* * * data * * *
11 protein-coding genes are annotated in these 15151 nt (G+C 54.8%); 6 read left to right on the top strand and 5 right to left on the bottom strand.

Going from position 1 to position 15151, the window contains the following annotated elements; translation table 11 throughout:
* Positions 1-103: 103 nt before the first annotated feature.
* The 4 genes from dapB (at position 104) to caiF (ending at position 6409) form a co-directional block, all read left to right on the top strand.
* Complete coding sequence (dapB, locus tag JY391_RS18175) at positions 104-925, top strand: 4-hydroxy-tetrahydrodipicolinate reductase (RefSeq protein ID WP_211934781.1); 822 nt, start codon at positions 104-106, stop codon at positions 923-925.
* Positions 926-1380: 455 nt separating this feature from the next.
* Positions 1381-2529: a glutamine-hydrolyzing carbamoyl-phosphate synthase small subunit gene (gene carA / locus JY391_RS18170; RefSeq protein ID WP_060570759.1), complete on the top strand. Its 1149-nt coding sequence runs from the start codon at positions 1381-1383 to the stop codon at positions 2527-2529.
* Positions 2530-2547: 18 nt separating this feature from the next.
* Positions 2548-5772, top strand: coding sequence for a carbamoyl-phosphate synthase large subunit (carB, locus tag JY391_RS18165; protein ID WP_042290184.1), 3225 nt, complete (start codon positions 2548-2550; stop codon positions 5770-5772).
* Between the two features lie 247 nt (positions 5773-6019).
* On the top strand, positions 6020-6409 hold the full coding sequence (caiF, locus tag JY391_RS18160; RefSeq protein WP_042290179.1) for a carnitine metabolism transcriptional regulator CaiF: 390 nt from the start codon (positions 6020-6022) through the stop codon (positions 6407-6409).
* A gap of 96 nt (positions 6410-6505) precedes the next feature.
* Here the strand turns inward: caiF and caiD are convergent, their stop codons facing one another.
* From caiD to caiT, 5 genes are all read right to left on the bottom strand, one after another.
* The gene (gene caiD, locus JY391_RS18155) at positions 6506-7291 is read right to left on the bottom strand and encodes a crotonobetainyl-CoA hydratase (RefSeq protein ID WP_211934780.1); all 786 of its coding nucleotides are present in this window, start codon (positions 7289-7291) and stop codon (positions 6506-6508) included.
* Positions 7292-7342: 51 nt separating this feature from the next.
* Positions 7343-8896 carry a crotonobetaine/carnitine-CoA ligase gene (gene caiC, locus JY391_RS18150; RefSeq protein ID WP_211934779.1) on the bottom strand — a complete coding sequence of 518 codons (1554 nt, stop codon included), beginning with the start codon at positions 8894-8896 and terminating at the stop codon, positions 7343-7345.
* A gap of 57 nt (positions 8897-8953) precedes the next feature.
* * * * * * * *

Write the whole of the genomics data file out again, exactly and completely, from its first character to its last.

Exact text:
11 protein-coding genes are annotated in these 15151 nt (G+C 54.8%); 6 read left to right on the top strand and 5 right to left on the bottom strand.

Going from position 1 to position 15151, the window contains the following annotated elements; translation table 11 throughout:
* Positions 1-103: 103 nt before the first annotated feature.
* The 4 genes from dapB (at position 104) to caiF (ending at position 6409) form a co-directional block, all read left to right on the top strand.
* Complete coding sequence (dapB, locus tag JY391_RS18175) at positions 104-925, top strand: 4-hydroxy-tetrahydrodipicolinate reductase (RefSeq protein ID WP_211934781.1); 822 nt, start codon at positions 104-106, stop codon at positions 923-925.
* Positions 926-1380: 455 nt separating this feature from the next.
* Positions 1381-2529: a glutamine-hydrolyzing carbamoyl-phosphate synthase small subunit gene (gene carA / locus JY391_RS18170; RefSeq protein ID WP_060570759.1), complete on the top strand. Its 1149-nt coding sequence runs from the start codon at positions 1381-1383 to the stop codon at positions 2527-2529.
* Positions 2530-2547: 18 nt separating this feature from the next.
* Positions 2548-5772, top strand: coding sequence for a carbamoyl-phosphate synthase large subunit (carB, locus tag JY391_RS18165; protein ID WP_042290184.1), 3225 nt, complete (start codon positions 2548-2550; stop codon positions 5770-5772).
* Between the two features lie 247 nt (positions 5773-6019).
* On the top strand, positions 6020-6409 hold the full coding sequence (caiF, locus tag JY391_RS18160; RefSeq protein WP_042290179.1) for a carnitine metabolism transcriptional regulator CaiF: 390 nt from the start codon (positions 6020-6022) through the stop codon (positions 6407-6409).
* A gap of 96 nt (positions 6410-6505) precedes the next feature.
* Here the strand turns inward: caiF and caiD are convergent, their stop codons facing one another.
* From caiD to caiT, 5 genes are all read right to left on the bottom strand, one after another.
* The gene (gene caiD, locus JY391_RS18155) at positions 6506-7291 is read right to left on the bottom strand and encodes a crotonobetainyl-CoA hydratase (RefSeq protein ID WP_211934780.1); all 786 of its coding nucleotides are present in this window, start codon (positions 7289-7291) and stop codon (positions 6506-6508) included.
* Positions 7292-7342: 51 nt separating this feature from the next.
* Positions 7343-8896 carry a crotonobetaine/carnitine-CoA ligase gene (gene caiC, locus JY391_RS18150; RefSeq protein ID WP_211934779.1) on the bottom strand — a complete coding sequence of 518 codons (1554 nt, stop codon included), beginning with the start codon at positions 8894-8896 and terminating at the stop codon, positions 7343-7345.
* A gap of 57 nt (positions 8897-8953) precedes the next feature.